I've purchased just about every book Bill James has written about baseball, including the annual Handbook (he is a contributor), but this book was disappointing. I realize the publisher is ending the run of this book because the stats are virtually all available on the internet, but I like to have them all together in one book that I can read at my leisure in my living room without a computer or device. This book does not include very many of the stats long associated with the book. The essays are fine, but the product is below the standard set by the prior editions.

The Silverman edited volume has some great pieces, but I'd previously read most of the best ones. Some of the entries are not that great. 

Literature and Genre Fiction

Larry McMurtry, Terms of Endearment

Anne Tyler, Dinner at the Homesick Restaurant

Nick Hornby, Just Like You

John Updike, Bech is Back

Jenny Offill, Weather

Yevgeny Zamyatin, We

I don't know why I've only recently read Terms of Endearment. I read the prior book in the Houston series decades ago. And I saw the movie with Shirley MacLaine and Jack Nicholson soon after it appeared. Oh well.

Anne Tyler and Nick Hornby are always worth reading and I enjoyed both these books a great deal. 

The Bech book is really a set of short stories. It's OK, but uneven for this reason.  

The Offill book didn't really click with me, though it occasionally mentions climate change. Zamyatin's We is a classic, but it seemed to fall short of my expectations for dystopian fiction. 

Genre fiction:

James Kestrel, Five Decembers

Kurt Anderson, True Believers 

Colson Whitehead, Crook Manifesto

Walter Mosley, Bad Boy Brawly Brown

Michael Connelly, Trunk Music

Jason Matthews, Palace of Treason

Derek Raymond, He Died With His Eyes Open

I'd say these books were the cream of the crop. Kestrel's book is excellent and I urge everyone to read it. Kestrel, Anderson, and Matthews have all written books featuring spies and espionage so it was another good year for reading that sort of fiction.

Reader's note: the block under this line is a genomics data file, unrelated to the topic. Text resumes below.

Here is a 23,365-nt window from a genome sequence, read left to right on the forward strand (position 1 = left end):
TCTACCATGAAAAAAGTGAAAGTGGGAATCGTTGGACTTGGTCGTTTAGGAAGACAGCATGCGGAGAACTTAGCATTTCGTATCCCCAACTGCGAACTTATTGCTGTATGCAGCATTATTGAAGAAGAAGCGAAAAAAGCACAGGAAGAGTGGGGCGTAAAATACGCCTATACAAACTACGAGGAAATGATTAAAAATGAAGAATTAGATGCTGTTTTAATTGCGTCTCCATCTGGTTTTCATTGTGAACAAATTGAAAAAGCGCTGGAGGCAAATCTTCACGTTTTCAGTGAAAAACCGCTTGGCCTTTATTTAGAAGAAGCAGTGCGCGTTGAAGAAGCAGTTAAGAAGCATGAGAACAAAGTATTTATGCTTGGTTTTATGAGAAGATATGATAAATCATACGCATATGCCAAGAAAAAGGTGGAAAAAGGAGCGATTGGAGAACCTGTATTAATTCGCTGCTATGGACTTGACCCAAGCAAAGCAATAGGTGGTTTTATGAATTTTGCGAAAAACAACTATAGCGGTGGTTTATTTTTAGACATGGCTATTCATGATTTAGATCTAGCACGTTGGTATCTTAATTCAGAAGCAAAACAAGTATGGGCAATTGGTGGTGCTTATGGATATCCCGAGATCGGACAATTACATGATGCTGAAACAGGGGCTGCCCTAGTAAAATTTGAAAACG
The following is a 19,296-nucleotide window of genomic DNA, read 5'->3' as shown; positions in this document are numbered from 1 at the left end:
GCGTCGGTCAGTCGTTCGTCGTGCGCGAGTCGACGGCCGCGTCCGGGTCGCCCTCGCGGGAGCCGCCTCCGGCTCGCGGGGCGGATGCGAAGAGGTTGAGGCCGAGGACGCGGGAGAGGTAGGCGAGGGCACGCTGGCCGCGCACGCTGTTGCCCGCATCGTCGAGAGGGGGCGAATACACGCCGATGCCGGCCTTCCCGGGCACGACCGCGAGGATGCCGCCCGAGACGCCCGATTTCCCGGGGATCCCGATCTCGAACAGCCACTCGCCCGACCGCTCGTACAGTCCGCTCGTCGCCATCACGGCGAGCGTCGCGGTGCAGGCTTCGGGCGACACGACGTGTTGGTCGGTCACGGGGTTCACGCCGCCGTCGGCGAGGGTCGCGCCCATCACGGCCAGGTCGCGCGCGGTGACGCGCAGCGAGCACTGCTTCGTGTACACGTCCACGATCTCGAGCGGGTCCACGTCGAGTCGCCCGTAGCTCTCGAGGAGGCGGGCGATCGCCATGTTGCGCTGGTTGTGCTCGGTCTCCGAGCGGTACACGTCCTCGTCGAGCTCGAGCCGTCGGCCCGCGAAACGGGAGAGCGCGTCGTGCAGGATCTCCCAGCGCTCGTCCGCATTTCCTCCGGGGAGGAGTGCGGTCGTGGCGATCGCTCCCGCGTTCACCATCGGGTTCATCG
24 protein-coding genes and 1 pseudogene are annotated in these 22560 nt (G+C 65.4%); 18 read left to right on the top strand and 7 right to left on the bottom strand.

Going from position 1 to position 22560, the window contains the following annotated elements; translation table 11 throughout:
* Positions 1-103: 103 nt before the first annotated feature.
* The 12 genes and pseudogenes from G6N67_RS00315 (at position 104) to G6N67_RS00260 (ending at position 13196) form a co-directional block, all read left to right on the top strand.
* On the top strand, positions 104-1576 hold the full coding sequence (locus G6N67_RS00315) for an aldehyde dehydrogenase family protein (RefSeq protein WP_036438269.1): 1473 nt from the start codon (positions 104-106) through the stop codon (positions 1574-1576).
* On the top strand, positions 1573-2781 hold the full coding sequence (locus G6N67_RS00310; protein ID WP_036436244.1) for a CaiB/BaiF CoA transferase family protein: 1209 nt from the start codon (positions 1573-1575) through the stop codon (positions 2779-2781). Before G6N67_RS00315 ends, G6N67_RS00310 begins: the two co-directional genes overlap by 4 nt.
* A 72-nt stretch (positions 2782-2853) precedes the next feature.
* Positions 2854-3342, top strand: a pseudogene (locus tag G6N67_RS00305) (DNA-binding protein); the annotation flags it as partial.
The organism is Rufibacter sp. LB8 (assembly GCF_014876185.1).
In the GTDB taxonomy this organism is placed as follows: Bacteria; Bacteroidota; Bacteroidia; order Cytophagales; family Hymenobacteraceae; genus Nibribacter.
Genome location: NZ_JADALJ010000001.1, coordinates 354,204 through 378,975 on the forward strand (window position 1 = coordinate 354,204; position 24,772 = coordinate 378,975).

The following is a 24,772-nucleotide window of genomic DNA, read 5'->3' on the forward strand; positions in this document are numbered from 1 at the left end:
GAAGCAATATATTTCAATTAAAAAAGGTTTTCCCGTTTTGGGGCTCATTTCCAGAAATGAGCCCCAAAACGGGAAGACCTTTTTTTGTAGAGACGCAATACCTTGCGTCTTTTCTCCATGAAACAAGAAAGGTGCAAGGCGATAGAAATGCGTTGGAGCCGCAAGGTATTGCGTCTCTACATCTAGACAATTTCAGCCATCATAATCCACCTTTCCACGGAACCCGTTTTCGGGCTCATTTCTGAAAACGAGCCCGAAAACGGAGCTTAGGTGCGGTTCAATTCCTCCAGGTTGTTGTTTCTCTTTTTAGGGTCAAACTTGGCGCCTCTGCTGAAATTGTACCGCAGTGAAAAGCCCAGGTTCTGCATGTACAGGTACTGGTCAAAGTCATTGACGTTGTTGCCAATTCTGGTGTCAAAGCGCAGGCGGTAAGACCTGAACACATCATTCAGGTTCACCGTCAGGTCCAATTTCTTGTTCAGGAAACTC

Whitehead, Mosley, Connelly, and Raymond work in the crime genre and these are captivating examples. 

Ward Just, Exiles in the Garden

M is for Malice, Sue Grafton

Joe Gores, Hammett

R.D. Rosen, Dead Ball

Richard McGuire, Here

Ian Fleming, On Her Majesty's Secret Service

Donald Westlake, Brothers Keepers

Donald Hamilton, Death of a Citizen

Richard Stark (Donald Westlake), Slayground

David Goodis, The Wounded and the Slain

Charles Willeford, The Burnt Orange Heresy

Robert B. Parker, Taming a Sea Horse

Loren Estleman, Angel Eyes

Ross McDonald, Sleeping Beauty

Donald Westlake, The Hook

Claudia Davila, Luz Sees the Light

Carl Hiaasen, Star Island

Christopher Buckley, Make Russia Great Again

Jack Handey, The Stench of Honolulu

Many, actually most, of the other authors are familiar from past iterations of this summary report. You'll find books here from the Kinsey Milhone, Easy Rawlins, Spencer, and Lew Archer detective series, which I'm generally reading in order. 

There are a couple of graphic novels about climate change on this list. Here is an interesting concept as the artist has drawn the changes over time to a single plot of land. The Luz book is for children, which means it is a quick read. 

Many of these books were OK, but most were so-so and had some serious flaws. I'm not going to be detailing all of those here, but you can probably find out on my Goodreads account. 

Buckley and Handey prove that it can be difficult to be funny.